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Keeping Asia from Overheating

Asia’s vigorous pace of growth has seen the region play a leading role in the global recovery. But, there are also now growing signs of price pressure across the region’s goods and asset markets.

Headline inflation in Asia has accelerated since October 2010, mainly owing to higher commodity prices. There are, of course, variations in how much this has affected inflation across Asia, partly reflecting differences in the shares of food and energy items in expenditures.

But there are signs that higher commodity prices are spilling over to a more generalized increase in inflation. Expectations of future inflation have picked up. And accommodative macroeconomic policy stances, coupled with limited slack in some economies, have added to inflation pressures.

So, is Asia overheating? While inflation is generally expected to decelerate moderately in 2012, after first increasing further in 2011, inflation risks remain on the upside. Low inventories and limited scope for supply to respond to higher demand mean that commodity prices are vulnerable to new supply shocks. In addition, persistent concerns about food shortages could trigger an upward spiral in global prices.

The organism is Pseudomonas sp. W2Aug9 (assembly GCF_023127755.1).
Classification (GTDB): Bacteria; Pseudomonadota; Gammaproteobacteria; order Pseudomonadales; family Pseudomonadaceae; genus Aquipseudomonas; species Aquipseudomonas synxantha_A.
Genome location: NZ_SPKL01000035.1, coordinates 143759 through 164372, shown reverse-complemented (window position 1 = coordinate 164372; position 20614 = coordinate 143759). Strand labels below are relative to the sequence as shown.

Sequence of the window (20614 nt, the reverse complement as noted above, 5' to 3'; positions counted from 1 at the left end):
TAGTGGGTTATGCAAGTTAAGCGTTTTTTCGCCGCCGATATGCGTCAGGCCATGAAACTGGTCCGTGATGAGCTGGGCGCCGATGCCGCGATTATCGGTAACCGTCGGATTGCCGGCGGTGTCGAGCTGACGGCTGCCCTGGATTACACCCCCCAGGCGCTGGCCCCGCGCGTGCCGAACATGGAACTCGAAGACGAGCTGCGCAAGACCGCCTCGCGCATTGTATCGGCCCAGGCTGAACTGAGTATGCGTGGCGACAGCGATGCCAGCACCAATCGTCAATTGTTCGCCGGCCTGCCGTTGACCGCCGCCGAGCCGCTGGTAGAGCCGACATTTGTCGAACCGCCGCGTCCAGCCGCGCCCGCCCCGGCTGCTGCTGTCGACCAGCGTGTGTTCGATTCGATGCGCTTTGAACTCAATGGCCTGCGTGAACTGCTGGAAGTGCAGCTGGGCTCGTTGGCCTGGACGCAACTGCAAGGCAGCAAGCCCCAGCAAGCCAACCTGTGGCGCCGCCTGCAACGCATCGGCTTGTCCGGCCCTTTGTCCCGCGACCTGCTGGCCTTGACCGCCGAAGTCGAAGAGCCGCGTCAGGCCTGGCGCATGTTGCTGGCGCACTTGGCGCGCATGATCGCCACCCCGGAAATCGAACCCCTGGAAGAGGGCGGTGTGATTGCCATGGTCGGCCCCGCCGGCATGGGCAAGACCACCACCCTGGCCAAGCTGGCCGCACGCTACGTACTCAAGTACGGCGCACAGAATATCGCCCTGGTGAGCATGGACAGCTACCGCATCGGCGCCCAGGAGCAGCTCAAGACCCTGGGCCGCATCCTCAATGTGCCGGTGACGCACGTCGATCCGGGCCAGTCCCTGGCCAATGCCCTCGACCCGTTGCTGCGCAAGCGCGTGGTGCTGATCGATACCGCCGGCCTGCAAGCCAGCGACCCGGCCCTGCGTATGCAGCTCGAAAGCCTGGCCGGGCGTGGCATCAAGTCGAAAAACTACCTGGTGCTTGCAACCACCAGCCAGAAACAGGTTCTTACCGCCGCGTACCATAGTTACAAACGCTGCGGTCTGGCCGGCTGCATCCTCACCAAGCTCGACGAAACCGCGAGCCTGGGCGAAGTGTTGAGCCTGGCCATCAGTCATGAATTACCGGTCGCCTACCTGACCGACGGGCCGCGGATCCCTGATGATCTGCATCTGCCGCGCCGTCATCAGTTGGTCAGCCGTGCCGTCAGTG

At the same time, overheating pressures are building within a few Asian asset markets. There are two telltale signs.

Against this backdrop, the need for policy tightening in Asia has become more pressing than it was six months ago, especially in economies that face generalized inflation pressures. How should policymakers address these challenges?

To conclude, we expect Asia to continue to be a key engine of global growth over the next two years. But with overheating pressures now in clear sight, policies need to be geared toward keeping these pressures from boiling over in a way that could undermine Asia’s economic prospects and, therefore, the global economic outlook.